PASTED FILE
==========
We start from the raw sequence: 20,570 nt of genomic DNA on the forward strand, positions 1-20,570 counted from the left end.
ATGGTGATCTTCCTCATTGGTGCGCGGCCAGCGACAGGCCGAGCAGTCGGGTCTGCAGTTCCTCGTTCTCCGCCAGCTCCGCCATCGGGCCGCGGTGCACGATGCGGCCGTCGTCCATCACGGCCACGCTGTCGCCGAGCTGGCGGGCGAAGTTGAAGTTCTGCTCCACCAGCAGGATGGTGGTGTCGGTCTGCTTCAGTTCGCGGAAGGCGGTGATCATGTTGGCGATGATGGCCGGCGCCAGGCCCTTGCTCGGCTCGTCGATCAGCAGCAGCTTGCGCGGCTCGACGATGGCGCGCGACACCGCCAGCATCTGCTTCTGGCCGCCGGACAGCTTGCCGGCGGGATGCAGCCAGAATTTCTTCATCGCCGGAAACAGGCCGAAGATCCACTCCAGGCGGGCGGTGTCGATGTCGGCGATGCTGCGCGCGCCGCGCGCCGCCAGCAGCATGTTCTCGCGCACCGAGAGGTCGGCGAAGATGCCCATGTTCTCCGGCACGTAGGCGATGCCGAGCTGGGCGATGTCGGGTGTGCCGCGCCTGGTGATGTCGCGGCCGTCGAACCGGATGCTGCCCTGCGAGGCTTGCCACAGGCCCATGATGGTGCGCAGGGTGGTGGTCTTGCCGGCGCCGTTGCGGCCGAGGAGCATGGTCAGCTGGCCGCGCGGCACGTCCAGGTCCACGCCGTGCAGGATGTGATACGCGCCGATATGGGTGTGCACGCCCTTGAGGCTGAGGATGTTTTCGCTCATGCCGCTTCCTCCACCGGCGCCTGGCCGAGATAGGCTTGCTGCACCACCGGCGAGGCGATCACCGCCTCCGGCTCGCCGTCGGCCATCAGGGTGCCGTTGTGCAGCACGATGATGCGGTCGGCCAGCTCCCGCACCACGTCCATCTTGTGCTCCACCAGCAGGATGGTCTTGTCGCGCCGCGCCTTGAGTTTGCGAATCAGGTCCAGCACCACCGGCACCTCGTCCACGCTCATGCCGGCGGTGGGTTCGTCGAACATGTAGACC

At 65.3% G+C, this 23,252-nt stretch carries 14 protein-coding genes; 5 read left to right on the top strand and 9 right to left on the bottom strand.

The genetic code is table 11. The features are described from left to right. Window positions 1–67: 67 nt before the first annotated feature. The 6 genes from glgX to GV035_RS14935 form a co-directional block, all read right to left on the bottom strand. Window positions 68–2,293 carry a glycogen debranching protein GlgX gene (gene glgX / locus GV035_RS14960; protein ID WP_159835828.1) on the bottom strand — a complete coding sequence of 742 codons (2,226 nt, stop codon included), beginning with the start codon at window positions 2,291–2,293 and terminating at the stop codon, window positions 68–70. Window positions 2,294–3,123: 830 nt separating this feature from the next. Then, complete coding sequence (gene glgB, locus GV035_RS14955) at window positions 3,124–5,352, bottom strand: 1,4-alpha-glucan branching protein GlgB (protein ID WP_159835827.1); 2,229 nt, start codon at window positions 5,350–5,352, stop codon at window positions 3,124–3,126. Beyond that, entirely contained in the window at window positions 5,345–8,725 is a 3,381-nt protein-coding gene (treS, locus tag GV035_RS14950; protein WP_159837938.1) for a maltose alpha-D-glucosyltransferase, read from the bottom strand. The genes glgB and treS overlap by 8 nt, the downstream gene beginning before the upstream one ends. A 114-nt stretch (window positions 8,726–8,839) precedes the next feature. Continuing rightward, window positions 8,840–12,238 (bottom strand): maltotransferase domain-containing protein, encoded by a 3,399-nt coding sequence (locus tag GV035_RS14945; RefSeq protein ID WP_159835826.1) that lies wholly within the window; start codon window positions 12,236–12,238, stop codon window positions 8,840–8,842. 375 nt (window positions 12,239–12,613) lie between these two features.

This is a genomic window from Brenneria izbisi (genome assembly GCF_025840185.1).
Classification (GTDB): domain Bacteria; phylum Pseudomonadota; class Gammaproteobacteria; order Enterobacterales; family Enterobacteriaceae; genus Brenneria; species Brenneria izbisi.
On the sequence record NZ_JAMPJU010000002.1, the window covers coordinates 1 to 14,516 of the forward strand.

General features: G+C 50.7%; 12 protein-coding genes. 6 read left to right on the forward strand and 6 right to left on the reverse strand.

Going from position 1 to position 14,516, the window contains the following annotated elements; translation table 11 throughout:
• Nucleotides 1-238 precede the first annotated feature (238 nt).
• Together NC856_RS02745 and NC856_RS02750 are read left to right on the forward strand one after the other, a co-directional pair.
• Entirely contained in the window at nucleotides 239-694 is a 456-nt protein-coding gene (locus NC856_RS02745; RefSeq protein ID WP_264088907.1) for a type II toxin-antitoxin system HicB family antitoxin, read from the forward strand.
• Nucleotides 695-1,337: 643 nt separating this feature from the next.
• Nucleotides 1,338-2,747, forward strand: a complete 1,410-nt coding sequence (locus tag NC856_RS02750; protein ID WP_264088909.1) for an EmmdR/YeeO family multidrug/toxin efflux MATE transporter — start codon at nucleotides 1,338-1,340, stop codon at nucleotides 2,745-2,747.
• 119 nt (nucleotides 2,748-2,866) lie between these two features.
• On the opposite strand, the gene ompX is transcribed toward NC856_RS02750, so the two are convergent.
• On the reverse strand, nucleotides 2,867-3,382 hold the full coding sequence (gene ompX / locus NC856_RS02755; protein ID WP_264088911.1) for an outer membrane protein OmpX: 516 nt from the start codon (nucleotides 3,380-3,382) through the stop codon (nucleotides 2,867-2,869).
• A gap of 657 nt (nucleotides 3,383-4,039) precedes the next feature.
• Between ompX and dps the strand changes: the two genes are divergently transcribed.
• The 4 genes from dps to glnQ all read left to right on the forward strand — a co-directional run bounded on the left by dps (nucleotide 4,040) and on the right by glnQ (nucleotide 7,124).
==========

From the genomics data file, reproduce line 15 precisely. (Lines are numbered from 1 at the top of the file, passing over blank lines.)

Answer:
• 119 nt (nucleotides 2,748-2,866) lie between these two features.